Apropos of that
Every patriotic Irishman should feel shamed by the playing of God Save the Queen when England meet Ireland in the Six Nations Championship at Croke Park in Dublin tomorrow, the son of an Irish sporting icon has said.
Mr Barrett, 63, said: “It will be one of the saddest days of my life. God Save the Queen is offensive and insulting and for it to be played in Croke Park is disrespectful to the people who died there in 1920. My father would have been appalled.”
Given that the whole point of, for example, the Scottish rugby anthem is the defeat of the English, and that the Marseillaise, one of the greatest anthems in the world, talks of watering the soil of France with the blood of the unrighteous, the sentiments of God Save the Queen seem remarkably bland. Certainly not enough to get worked up over.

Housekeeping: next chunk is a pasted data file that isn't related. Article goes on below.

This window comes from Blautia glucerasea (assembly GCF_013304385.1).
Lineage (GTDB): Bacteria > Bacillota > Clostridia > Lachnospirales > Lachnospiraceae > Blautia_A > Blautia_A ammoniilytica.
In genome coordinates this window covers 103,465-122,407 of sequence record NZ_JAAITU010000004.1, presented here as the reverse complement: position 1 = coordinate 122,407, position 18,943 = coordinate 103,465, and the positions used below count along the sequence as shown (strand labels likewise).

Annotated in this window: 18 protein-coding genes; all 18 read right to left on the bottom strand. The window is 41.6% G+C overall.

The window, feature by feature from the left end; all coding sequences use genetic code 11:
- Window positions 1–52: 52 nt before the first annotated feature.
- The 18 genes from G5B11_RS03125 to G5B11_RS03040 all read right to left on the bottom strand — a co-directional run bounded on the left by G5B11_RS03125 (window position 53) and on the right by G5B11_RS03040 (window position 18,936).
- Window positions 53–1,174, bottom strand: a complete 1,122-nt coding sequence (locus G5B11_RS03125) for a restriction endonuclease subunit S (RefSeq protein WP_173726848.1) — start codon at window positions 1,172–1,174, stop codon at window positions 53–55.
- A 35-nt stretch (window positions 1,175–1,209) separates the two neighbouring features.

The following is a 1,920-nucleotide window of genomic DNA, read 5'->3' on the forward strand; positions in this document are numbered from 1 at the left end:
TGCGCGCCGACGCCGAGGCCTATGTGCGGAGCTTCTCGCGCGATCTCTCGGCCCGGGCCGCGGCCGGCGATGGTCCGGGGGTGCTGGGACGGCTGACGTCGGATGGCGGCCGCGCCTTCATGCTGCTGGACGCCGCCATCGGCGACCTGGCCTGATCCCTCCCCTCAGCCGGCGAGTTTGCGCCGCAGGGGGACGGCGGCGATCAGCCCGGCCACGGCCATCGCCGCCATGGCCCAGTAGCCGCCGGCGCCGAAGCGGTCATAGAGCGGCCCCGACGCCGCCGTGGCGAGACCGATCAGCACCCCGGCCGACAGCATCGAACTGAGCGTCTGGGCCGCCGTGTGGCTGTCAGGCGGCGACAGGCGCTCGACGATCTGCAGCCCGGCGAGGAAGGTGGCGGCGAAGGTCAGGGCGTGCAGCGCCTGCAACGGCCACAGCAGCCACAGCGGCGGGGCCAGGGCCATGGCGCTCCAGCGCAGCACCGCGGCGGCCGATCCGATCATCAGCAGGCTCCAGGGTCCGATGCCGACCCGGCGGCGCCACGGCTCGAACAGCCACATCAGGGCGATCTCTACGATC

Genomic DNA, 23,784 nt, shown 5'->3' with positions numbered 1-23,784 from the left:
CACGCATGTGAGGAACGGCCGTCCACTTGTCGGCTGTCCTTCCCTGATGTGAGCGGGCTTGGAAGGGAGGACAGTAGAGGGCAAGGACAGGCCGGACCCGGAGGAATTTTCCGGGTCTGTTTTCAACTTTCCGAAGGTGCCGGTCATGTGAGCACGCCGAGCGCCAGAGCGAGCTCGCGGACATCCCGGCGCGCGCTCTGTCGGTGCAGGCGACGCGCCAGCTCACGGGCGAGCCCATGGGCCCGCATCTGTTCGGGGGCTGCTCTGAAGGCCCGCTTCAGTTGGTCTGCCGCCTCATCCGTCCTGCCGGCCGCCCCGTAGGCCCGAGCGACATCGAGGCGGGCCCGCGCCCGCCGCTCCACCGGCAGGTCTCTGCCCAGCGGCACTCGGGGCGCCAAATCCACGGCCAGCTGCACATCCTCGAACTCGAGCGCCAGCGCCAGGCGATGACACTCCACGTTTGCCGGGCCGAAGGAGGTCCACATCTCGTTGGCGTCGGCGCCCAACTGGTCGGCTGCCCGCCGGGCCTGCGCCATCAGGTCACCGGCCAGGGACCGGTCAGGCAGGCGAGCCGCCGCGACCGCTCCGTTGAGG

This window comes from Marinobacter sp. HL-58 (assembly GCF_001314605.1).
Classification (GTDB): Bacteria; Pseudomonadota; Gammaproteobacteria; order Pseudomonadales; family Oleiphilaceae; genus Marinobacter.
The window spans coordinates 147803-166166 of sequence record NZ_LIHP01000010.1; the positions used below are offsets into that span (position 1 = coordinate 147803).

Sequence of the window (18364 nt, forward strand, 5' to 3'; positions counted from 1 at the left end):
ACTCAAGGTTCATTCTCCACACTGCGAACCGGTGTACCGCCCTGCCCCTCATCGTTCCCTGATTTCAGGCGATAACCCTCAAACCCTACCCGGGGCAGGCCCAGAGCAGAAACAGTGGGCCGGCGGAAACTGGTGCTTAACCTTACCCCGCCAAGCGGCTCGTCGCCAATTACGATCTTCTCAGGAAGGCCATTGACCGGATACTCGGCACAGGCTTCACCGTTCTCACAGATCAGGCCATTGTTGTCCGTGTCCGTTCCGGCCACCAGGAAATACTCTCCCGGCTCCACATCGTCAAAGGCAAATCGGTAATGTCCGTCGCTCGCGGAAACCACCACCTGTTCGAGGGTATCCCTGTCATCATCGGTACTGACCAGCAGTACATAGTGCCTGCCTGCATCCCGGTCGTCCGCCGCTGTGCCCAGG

The attack followed the murders of 12 British spies that morning by Michael Collins’s IRA, described by The Times as “the most cruel and desperate of all outbreaks by the Republican murder gang”.
A tendentious description that. Given that Ireland was still an integral part of the British Empire at that point, it seems peculiar to talk about British agents, covert or overt, as spies.
One writer to the Irish Times hoped that the score would be free of political connotations. “Some people are saying it would be appropriate if we beat England 19-16 at Croke Park,” wrote Declan O’Keeffe. Let’s hope they don’t beat us 19-20.”
I'll settle for 42-6 - the same as 2003.
UPDATE: Hmmm... Almost, but I actually meant the other way round.